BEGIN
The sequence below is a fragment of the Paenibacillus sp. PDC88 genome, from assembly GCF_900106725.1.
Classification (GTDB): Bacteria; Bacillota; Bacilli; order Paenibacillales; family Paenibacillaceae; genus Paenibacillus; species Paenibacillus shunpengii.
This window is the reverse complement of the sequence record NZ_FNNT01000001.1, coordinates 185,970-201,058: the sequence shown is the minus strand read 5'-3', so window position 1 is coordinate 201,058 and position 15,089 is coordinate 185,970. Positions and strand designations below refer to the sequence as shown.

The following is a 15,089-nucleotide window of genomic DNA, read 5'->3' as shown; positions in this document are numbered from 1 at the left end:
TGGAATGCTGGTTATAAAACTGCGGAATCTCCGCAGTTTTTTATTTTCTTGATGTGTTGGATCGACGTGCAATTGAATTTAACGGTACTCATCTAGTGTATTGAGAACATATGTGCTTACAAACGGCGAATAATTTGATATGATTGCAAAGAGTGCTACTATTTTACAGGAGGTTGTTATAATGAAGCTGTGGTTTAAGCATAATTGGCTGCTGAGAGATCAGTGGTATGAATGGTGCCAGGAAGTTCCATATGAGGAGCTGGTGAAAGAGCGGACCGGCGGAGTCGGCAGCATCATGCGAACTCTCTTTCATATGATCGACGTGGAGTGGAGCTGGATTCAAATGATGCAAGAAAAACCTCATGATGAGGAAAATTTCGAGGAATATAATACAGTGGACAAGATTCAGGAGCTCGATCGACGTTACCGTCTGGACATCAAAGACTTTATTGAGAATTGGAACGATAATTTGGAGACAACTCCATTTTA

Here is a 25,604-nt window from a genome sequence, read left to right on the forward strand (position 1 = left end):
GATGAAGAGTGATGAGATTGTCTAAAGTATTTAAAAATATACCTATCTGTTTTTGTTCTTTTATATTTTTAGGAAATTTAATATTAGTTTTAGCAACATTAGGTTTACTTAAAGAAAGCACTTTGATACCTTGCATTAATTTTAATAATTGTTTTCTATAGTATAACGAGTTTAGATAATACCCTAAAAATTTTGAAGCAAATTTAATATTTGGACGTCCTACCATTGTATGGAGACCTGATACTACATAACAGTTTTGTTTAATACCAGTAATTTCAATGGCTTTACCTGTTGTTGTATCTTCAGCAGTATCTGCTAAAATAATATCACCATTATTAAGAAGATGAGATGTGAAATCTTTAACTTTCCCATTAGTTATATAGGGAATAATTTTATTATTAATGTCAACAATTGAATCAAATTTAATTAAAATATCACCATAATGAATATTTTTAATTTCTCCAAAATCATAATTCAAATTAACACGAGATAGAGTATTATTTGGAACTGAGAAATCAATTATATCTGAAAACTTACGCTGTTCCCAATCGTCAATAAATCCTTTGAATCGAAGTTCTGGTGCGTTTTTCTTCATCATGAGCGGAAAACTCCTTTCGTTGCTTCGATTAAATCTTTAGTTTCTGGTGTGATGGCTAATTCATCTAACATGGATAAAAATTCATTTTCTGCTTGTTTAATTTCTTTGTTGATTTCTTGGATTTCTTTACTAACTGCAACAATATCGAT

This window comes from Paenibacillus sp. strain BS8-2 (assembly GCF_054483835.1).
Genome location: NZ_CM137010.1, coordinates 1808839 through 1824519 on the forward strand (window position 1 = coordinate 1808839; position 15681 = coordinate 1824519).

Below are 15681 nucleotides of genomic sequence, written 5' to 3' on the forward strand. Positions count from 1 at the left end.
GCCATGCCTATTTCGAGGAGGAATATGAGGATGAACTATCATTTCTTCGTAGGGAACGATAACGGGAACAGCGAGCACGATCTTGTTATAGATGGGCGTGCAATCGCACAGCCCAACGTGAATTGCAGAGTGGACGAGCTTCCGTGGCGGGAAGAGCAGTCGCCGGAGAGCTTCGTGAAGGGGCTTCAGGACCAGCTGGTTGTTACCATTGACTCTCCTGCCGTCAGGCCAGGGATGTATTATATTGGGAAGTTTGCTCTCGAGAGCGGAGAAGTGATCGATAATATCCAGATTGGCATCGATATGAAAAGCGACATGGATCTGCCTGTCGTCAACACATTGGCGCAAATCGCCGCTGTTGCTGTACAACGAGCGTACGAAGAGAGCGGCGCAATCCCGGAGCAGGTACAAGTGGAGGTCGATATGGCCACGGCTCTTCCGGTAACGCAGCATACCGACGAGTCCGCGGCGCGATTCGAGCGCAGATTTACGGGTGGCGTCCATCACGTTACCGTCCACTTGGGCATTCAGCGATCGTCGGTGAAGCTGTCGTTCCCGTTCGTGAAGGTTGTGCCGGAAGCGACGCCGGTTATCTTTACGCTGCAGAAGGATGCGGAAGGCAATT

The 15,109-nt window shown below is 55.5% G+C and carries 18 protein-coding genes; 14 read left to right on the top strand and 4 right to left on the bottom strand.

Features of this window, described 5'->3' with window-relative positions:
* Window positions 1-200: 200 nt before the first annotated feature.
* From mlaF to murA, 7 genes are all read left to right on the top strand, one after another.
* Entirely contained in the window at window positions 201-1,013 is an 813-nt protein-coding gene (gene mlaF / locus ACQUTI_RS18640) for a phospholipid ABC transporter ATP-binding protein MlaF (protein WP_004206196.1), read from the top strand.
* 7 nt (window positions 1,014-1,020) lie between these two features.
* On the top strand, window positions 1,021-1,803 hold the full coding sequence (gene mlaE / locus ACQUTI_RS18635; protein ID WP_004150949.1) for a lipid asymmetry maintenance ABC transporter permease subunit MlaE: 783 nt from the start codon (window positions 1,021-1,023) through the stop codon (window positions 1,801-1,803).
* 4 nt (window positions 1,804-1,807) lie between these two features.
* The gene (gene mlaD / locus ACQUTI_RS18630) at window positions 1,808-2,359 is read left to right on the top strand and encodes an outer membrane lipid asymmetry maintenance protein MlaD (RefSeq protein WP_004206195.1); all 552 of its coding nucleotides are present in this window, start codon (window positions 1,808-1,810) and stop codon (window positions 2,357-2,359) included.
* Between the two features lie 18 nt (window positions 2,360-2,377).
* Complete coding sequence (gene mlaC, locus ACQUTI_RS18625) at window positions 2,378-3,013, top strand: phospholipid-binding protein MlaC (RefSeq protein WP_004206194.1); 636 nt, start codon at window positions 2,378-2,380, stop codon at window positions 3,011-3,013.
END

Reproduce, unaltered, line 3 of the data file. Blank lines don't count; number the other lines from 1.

This window is the reverse complement of the sequence record NZ_FNNT01000001.1, coordinates 185,970-201,058: the sequence shown is the minus strand read 5'-3', so window position 1 is coordinate 201,058 and position 15,089 is coordinate 185,970. Positions and strand designations below refer to the sequence as shown.